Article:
In my book... that's success and fully earned.

Monday, October 15, 2012

World of Girls: Session 5&6

The girls had been interested in cleaning up their playground since Session 2. It sounded like a great idea to me and one that we could easily accomplish. My thought is we needed something for a Journey book, not their Gold Award. So, if they wanted to pick up trash... so be it.

Before this meeting, I went to the store and gathered big black trash bags and non-latex gloves (we have a Mom that is allergic to latex and I didn't want our trash collection to cause issues, even though her child would be washing up). I met the girls after school and we spent the first 30 minutes of our meeting picking up trash. To make a game of it, I divided the girls into two teams and had them count the number of pieces of trash they were collecting. We heard "45", "57", "This is huge, so it should count as two!" chattered back and forth across the playground. We surpassed our goal of cleaning the main playground and expanded it to the soccer field and lower open field area. The girls actually had lots of fun doing this and came up with the idea of cleaning up the park, too, at a later meeting.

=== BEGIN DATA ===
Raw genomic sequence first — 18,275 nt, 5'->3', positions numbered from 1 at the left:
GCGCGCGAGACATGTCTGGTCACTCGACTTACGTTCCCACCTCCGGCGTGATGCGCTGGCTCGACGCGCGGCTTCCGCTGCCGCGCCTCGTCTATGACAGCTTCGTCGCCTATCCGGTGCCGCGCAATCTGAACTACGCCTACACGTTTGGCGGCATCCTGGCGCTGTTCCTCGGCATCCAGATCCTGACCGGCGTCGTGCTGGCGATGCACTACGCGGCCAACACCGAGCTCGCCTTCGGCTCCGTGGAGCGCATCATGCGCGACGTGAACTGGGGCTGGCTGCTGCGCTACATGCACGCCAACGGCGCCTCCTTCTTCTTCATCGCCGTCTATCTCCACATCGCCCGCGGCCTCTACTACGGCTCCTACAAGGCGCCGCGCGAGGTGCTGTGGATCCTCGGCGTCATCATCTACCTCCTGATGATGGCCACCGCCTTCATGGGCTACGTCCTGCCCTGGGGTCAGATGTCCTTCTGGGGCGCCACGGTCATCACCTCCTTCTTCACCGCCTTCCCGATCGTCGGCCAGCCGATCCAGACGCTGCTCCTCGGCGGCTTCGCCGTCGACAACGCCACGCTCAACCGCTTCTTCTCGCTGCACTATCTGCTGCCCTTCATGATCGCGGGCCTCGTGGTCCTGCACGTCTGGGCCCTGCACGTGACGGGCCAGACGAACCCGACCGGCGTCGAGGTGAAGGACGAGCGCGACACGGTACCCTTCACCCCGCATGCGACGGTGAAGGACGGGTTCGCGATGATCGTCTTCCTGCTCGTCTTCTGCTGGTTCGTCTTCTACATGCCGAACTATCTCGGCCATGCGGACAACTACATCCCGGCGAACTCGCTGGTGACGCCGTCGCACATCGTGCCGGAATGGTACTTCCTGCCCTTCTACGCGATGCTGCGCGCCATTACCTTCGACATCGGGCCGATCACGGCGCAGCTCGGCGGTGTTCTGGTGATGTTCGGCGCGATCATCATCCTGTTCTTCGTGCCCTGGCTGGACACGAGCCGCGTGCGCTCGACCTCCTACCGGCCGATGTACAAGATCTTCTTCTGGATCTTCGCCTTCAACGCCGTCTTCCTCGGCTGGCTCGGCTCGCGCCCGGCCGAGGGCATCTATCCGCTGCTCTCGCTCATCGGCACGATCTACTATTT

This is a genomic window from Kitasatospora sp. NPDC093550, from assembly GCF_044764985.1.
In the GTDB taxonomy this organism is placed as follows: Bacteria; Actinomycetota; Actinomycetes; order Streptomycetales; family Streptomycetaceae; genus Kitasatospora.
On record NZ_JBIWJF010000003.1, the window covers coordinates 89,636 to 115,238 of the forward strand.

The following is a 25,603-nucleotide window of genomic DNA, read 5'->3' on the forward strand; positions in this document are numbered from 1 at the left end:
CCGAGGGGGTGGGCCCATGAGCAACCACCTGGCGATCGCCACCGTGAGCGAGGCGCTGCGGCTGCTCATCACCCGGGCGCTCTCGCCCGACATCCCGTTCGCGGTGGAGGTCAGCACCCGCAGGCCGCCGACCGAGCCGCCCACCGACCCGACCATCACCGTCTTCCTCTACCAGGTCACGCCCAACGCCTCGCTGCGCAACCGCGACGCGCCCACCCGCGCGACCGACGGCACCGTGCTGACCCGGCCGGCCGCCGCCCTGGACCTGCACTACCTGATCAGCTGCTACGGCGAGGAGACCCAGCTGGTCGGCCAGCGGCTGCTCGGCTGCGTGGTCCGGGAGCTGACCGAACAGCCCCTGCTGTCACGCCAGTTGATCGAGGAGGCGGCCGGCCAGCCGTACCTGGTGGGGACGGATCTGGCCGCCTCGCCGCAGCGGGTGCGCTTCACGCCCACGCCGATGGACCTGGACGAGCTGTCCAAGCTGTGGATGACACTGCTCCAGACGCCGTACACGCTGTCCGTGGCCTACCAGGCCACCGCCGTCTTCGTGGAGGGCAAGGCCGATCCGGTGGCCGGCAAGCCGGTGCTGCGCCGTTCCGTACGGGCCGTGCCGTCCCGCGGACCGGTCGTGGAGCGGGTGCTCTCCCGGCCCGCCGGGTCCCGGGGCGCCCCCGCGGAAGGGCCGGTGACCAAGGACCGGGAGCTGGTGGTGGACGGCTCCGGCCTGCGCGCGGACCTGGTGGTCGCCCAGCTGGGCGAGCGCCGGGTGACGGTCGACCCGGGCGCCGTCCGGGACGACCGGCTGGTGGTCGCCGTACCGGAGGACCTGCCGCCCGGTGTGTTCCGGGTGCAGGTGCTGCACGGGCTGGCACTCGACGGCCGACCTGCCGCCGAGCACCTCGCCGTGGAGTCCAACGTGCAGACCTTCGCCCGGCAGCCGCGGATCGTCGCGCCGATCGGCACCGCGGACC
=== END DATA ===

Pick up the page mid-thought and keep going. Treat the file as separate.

Once we were inside, cleaned up, trash contained, etc., we made GORP for a snack. It was quick, easy, and customizable.... plus super yummy!

There were a few activities we needed to complete in order to finish the last badge for the Journey.

In the Leaders book, there is an activity titled "Drawing Ourselves". I gave each girl a piece of white cardstock and we had crayons and markers. We all drew ourselves based upon the list in the book. The girls giggled and I heard "This looks nothing like me." at first. By the ends they were comparing each others "I have a triangle and so do you!" We talked about how you can't really "see" a person by looking at their face. You have to dig deeper and find out about a person to find similarities. We all have differences and similarities that make us who we are.

The Hunt Is On was done in round table fashion. We only had 5 girls in our troop when we did this, so to make it into a scavenger hunt where they run around to tons of different girls just wasn't practical. Also because they all go to the same school and know each other pretty well. We used the chart from the leader's book and went down the list to fill them in. This wasn't as "active" as the creators of the book envisioned, but it still gave us a good sense of what we had in common.